Bank of America Corp.'s Merrill Lynch is taking a new, tougher approach toward its advisers who fail to build up enough business over the years.
Like other big brokerages, Merrill Lynch traditionally discouraged this class of brokers from staying with the company by paying them less, using a "penalty box" on its pay grid. Those penalties have stiffened over the years, making it tougher for veteran advisers to coast at low levels.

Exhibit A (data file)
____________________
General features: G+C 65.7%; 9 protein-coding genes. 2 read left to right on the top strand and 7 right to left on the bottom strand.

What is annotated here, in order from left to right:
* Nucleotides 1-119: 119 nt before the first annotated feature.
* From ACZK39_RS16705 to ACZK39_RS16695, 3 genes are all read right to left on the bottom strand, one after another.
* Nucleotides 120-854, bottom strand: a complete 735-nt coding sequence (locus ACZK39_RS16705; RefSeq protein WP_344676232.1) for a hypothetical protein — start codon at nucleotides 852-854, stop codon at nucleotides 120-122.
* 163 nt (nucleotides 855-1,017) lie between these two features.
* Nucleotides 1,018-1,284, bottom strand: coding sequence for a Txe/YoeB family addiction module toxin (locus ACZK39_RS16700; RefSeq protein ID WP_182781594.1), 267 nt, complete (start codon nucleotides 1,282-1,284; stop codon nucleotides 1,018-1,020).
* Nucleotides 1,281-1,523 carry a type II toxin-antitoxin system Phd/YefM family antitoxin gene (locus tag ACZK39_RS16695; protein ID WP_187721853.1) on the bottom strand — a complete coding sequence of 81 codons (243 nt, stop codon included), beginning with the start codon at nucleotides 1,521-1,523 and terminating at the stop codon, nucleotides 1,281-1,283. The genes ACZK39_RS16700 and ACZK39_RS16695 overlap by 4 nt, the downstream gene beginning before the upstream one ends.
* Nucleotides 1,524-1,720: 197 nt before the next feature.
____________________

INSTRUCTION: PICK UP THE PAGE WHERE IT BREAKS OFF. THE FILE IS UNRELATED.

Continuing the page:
But starting at the end of 2011, advisers with 10 or more years of experience, producing less than $250,000 in annual client commissions and fees will be pulled from the adviser ranks, according to people at the firm. This is the first time Merrill Lynch has adopted a flat production minimum.
Advisers who fall below the cut-off point will have the option of being considered for other, lower-ranked jobs at the company, such as client associates. Merrill Lynch had 15,340 financial advisers, with an average annualized production of $841,000, at the end of the third quarter. It is not clear how many fall below the new production minimum.